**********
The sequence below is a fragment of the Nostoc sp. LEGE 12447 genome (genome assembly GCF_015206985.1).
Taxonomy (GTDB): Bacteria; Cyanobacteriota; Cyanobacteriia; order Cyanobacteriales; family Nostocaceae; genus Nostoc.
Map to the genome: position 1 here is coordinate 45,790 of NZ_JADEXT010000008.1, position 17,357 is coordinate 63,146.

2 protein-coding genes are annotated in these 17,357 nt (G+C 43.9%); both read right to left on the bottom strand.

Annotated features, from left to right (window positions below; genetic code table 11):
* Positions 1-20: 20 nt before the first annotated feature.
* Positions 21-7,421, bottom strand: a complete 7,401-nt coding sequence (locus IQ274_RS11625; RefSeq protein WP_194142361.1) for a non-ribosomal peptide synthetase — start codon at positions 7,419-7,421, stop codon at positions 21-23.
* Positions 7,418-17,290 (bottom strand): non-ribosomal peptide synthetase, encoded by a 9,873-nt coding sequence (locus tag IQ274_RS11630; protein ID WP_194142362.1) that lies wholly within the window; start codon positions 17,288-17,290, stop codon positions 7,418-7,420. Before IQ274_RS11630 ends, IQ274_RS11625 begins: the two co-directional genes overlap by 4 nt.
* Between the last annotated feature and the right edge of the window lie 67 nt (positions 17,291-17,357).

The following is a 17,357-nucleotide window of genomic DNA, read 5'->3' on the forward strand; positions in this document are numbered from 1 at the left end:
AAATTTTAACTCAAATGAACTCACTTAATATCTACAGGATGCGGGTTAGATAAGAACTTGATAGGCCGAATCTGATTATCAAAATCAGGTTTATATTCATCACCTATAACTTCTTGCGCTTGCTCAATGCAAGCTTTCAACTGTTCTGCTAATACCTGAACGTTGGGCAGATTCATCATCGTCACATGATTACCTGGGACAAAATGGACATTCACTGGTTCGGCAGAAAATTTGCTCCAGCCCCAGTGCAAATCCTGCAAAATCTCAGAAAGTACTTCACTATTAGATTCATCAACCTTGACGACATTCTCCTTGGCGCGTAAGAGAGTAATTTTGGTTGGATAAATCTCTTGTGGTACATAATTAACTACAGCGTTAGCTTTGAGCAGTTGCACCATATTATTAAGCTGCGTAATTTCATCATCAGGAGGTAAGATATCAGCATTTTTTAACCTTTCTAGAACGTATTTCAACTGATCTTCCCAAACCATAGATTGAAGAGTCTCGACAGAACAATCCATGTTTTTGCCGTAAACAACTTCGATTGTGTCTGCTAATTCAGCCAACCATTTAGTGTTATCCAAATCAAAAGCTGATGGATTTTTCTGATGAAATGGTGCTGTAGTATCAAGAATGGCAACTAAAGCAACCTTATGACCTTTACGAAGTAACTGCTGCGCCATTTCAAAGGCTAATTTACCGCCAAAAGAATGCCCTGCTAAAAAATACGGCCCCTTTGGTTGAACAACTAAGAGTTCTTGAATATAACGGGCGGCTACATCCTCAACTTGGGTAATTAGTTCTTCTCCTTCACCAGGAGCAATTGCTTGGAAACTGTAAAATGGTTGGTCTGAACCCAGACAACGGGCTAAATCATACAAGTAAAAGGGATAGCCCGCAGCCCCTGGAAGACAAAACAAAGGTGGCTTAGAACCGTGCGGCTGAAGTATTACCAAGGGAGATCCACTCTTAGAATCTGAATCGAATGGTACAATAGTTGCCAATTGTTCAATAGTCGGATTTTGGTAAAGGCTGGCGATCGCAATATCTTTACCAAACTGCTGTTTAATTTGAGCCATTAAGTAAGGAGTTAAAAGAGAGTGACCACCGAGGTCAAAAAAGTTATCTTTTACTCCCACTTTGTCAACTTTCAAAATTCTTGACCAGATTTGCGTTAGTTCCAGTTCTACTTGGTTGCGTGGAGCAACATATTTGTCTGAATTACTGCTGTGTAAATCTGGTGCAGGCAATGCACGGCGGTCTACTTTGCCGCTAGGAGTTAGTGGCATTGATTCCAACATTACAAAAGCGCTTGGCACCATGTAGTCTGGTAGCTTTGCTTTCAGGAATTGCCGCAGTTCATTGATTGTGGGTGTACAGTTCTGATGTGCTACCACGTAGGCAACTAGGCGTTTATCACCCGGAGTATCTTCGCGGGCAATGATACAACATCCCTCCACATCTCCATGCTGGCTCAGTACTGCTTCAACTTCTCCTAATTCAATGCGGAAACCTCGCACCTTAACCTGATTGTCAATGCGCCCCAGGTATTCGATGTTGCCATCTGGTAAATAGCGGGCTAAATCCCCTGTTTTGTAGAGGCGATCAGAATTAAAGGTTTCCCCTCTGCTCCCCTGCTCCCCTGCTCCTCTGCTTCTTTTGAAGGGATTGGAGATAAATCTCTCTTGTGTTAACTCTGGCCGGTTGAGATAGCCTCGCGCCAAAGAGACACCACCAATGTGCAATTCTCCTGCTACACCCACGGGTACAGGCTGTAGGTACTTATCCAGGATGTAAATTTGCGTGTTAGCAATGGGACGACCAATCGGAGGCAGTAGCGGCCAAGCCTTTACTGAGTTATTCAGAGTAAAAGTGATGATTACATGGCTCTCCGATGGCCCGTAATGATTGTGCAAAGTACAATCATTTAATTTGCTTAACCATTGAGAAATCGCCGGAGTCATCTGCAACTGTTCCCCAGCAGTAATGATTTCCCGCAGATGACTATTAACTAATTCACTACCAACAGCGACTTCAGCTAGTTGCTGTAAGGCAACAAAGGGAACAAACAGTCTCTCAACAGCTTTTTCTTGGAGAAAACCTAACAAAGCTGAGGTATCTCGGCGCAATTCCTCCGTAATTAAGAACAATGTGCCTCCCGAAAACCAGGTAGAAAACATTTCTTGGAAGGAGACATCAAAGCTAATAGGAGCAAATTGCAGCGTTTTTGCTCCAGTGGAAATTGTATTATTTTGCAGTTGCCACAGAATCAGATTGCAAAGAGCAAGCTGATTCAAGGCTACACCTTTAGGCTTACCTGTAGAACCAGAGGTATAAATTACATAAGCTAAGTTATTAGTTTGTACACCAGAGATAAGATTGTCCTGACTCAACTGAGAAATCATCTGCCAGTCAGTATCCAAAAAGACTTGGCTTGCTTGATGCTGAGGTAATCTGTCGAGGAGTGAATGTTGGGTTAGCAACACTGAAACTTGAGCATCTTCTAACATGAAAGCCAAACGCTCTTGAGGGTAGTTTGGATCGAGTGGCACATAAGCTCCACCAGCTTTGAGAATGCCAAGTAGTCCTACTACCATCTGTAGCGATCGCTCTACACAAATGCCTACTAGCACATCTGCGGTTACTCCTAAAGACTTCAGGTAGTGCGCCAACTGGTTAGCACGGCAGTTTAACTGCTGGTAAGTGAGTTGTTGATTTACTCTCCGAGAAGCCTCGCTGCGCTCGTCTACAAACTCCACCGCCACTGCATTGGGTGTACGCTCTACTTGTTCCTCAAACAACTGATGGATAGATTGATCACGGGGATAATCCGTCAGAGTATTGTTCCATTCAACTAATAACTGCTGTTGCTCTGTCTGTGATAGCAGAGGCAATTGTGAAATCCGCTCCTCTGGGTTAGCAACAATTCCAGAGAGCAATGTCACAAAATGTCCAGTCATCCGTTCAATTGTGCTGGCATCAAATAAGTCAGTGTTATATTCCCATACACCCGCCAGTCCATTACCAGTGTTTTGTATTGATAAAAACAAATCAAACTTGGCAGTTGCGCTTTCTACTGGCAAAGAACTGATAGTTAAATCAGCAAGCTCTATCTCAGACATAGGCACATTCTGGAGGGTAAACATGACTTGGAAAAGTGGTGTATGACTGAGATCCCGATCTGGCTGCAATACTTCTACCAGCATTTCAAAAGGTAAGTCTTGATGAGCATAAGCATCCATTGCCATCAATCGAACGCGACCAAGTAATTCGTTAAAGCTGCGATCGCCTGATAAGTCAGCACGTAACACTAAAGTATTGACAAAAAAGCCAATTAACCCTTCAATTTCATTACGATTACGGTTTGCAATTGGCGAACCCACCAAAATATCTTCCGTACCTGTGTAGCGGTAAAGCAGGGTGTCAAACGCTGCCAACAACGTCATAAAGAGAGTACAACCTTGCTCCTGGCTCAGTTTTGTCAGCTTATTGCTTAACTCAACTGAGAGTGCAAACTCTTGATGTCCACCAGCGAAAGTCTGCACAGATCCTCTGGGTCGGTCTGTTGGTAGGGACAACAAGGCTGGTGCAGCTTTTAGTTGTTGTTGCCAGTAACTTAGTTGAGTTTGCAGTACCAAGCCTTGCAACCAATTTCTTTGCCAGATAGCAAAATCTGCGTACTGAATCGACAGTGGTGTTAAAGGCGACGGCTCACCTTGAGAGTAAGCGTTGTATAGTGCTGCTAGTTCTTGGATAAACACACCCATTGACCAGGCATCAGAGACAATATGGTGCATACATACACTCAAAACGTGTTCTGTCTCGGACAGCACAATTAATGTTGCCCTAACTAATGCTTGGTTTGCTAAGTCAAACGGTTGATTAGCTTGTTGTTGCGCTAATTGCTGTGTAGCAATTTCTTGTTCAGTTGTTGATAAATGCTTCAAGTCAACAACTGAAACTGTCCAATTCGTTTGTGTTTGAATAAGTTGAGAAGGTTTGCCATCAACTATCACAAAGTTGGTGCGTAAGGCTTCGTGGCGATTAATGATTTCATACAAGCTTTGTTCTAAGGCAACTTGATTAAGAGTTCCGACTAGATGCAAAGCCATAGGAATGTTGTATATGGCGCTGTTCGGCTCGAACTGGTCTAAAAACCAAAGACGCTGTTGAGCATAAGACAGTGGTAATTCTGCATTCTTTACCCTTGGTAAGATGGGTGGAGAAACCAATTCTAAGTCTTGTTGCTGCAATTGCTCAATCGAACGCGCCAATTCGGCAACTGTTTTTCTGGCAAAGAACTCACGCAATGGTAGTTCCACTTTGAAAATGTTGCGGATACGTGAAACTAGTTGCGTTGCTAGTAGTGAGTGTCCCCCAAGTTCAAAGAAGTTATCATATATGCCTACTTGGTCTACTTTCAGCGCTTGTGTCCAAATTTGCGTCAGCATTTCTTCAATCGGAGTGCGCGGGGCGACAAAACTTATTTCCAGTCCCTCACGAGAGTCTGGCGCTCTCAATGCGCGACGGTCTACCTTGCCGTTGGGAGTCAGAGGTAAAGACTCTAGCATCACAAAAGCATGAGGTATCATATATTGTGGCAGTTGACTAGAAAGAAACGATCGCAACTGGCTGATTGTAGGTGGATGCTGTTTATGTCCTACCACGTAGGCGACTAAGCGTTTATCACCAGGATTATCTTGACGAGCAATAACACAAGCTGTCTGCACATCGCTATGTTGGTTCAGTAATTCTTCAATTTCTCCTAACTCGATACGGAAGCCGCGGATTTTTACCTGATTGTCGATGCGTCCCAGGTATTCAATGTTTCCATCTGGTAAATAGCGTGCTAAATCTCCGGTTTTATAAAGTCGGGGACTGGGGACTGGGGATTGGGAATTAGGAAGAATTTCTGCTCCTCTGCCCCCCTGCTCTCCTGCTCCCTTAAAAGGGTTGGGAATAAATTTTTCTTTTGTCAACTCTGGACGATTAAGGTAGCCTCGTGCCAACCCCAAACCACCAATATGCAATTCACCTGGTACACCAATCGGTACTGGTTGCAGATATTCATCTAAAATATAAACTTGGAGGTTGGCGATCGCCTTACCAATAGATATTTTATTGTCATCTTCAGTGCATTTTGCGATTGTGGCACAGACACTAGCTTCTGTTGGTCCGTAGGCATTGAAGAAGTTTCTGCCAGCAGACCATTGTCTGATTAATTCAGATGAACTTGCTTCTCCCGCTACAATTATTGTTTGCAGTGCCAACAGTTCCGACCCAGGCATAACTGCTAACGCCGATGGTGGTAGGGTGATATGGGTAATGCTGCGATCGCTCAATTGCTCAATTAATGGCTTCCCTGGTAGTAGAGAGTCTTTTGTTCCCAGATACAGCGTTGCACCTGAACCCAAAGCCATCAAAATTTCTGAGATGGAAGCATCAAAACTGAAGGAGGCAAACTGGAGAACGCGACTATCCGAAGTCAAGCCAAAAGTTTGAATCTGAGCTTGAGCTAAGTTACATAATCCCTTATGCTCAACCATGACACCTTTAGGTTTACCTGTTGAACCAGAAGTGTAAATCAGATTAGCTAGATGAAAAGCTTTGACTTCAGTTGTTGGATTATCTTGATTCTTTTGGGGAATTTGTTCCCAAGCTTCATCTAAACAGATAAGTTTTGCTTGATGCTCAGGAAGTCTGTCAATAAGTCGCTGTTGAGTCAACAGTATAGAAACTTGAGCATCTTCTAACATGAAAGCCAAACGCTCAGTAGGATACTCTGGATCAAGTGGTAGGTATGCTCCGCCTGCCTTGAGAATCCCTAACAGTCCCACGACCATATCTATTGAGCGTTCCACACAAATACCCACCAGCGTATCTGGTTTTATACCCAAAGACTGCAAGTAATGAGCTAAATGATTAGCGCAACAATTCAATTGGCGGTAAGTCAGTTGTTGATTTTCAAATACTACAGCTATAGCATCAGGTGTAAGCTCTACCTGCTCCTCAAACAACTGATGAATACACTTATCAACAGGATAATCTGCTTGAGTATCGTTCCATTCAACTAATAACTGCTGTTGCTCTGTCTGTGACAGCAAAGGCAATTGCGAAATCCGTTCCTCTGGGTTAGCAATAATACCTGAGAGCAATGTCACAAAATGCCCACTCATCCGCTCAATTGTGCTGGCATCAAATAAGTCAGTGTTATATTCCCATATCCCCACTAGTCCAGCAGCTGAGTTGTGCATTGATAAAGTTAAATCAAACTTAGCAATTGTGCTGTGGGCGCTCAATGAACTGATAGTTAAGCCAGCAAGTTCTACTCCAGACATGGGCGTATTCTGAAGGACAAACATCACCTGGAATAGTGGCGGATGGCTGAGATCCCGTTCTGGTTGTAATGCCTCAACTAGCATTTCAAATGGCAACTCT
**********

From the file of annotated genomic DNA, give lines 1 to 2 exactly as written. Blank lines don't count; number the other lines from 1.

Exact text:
The sequence below is a fragment of the Nostoc sp. LEGE 12447 genome (genome assembly GCF_015206985.1).
Taxonomy (GTDB): Bacteria; Cyanobacteriota; Cyanobacteriia; order Cyanobacteriales; family Nostocaceae; genus Nostoc.